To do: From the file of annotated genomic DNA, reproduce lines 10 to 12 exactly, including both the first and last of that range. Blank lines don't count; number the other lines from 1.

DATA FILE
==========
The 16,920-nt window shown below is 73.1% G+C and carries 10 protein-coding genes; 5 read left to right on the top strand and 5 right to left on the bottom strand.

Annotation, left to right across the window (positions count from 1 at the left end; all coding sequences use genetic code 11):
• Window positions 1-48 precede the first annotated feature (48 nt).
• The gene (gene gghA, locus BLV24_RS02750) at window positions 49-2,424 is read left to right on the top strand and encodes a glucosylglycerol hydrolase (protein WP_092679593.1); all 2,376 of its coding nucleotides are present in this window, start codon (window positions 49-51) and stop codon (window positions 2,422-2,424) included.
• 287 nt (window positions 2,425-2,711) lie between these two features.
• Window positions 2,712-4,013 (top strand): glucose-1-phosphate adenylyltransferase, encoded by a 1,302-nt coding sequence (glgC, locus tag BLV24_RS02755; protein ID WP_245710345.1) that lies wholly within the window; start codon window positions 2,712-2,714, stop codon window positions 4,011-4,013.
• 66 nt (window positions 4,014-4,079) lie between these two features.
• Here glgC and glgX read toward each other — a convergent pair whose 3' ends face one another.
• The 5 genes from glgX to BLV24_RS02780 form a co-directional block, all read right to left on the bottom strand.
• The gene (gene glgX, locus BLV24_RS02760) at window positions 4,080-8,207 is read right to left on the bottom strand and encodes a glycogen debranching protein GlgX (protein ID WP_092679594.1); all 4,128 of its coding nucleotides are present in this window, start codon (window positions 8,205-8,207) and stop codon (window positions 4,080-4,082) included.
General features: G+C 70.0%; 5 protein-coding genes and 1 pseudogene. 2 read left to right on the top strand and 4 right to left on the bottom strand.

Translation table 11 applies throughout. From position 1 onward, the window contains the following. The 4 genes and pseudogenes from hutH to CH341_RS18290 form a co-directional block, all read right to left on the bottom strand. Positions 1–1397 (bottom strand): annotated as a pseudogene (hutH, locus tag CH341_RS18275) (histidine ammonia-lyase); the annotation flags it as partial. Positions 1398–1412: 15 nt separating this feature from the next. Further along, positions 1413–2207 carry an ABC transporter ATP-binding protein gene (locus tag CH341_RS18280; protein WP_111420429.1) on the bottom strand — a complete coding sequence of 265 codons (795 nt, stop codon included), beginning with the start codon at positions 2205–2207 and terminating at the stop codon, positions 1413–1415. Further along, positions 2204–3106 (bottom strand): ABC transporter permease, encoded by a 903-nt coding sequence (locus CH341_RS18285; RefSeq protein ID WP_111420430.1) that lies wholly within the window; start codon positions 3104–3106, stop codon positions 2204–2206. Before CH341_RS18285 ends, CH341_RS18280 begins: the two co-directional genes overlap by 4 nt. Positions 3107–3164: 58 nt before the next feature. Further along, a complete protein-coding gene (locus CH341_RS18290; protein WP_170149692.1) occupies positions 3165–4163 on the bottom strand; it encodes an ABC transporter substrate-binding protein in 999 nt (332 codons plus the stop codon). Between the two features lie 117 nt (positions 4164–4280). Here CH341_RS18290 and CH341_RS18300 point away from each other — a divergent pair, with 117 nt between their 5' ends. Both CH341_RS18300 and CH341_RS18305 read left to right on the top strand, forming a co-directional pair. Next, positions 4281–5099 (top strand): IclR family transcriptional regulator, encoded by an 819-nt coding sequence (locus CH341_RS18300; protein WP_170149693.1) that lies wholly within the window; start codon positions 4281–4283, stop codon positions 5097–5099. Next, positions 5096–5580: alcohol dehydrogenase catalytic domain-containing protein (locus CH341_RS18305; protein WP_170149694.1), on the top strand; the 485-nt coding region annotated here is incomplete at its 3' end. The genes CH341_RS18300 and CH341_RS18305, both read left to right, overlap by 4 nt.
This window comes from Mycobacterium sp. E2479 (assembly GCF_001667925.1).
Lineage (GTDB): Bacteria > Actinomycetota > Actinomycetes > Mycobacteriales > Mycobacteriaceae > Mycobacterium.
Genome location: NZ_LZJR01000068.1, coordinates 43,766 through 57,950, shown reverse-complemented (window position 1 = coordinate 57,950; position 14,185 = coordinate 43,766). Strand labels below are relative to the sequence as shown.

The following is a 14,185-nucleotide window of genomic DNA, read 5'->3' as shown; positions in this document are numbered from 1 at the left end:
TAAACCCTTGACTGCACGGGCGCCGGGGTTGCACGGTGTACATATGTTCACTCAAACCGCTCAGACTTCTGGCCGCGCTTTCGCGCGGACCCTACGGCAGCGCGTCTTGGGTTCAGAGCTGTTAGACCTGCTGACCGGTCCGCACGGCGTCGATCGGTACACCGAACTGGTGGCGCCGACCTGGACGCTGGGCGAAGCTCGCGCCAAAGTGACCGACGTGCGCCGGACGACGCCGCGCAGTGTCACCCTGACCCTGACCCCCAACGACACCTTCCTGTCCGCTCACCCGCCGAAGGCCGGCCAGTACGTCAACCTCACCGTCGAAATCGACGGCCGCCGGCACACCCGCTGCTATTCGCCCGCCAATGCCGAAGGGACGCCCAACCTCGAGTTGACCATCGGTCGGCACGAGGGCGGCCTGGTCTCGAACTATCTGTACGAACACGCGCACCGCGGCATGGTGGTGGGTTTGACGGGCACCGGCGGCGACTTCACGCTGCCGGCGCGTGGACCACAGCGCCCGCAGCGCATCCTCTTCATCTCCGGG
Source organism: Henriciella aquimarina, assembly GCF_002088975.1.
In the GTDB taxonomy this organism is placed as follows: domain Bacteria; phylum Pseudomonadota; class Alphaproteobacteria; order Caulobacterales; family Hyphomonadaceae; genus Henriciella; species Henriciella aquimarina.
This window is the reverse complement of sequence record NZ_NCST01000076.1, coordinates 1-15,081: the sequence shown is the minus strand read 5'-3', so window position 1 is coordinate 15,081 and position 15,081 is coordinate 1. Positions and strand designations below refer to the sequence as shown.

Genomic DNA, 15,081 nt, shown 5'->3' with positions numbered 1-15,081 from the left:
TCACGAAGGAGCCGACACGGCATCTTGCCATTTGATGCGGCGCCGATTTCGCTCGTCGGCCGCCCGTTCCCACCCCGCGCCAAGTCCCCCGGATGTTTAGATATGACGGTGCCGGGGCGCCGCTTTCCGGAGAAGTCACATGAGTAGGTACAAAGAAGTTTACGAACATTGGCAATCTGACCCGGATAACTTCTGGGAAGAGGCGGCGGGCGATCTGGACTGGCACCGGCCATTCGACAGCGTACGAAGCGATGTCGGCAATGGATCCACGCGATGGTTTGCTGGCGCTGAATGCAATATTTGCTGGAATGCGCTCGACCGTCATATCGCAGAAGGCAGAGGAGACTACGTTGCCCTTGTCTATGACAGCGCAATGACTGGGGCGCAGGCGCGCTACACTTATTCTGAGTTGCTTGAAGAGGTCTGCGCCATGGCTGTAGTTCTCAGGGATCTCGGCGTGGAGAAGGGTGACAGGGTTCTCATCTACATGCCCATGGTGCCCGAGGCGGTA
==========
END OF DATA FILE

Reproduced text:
• The gene (gene glgX, locus BLV24_RS02760) at window positions 4,080-8,207 is read right to left on the bottom strand and encodes a glycogen debranching protein GlgX (protein ID WP_092679594.1); all 4,128 of its coding nucleotides are present in this window, start codon (window positions 8,205-8,207) and stop codon (window positions 4,080-4,082) included.
General features: G+C 70.0%; 5 protein-coding genes and 1 pseudogene. 2 read left to right on the top strand and 4 right to left on the bottom strand.

Translation table 11 applies throughout. From position 1 onward, the window contains the following. The 4 genes and pseudogenes from hutH to CH341_RS18290 form a co-directional block, all read right to left on the bottom strand. Positions 1–1397 (bottom strand): annotated as a pseudogene (hutH, locus tag CH341_RS18275) (histidine ammonia-lyase); the annotation flags it as partial. Positions 1398–1412: 15 nt separating this feature from the next. Further along, positions 1413–2207 carry an ABC transporter ATP-binding protein gene (locus tag CH341_RS18280; protein WP_111420429.1) on the bottom strand — a complete coding sequence of 265 codons (795 nt, stop codon included), beginning with the start codon at positions 2205–2207 and terminating at the stop codon, positions 1413–1415. Further along, positions 2204–3106 (bottom strand): ABC transporter permease, encoded by a 903-nt coding sequence (locus CH341_RS18285; RefSeq protein ID WP_111420430.1) that lies wholly within the window; start codon positions 3104–3106, stop codon positions 2204–2206. Before CH341_RS18285 ends, CH341_RS18280 begins: the two co-directional genes overlap by 4 nt. Positions 3107–3164: 58 nt before the next feature. Further along, a complete protein-coding gene (locus CH341_RS18290; protein WP_170149692.1) occupies positions 3165–4163 on the bottom strand; it encodes an ABC transporter substrate-binding protein in 999 nt (332 codons plus the stop codon). Between the two features lie 117 nt (positions 4164–4280). Here CH341_RS18290 and CH341_RS18300 point away from each other — a divergent pair, with 117 nt between their 5' ends. Both CH341_RS18300 and CH341_RS18305 read left to right on the top strand, forming a co-directional pair. Next, positions 4281–5099 (top strand): IclR family transcriptional regulator, encoded by an 819-nt coding sequence (locus CH341_RS18300; protein WP_170149693.1) that lies wholly within the window; start codon positions 4281–4283, stop codon positions 5097–5099. Next, positions 5096–5580: alcohol dehydrogenase catalytic domain-containing protein (locus CH341_RS18305; protein WP_170149694.1), on the top strand; the 485-nt coding region annotated here is incomplete at its 3' end. The genes CH341_RS18300 and CH341_RS18305, both read left to right, overlap by 4 nt.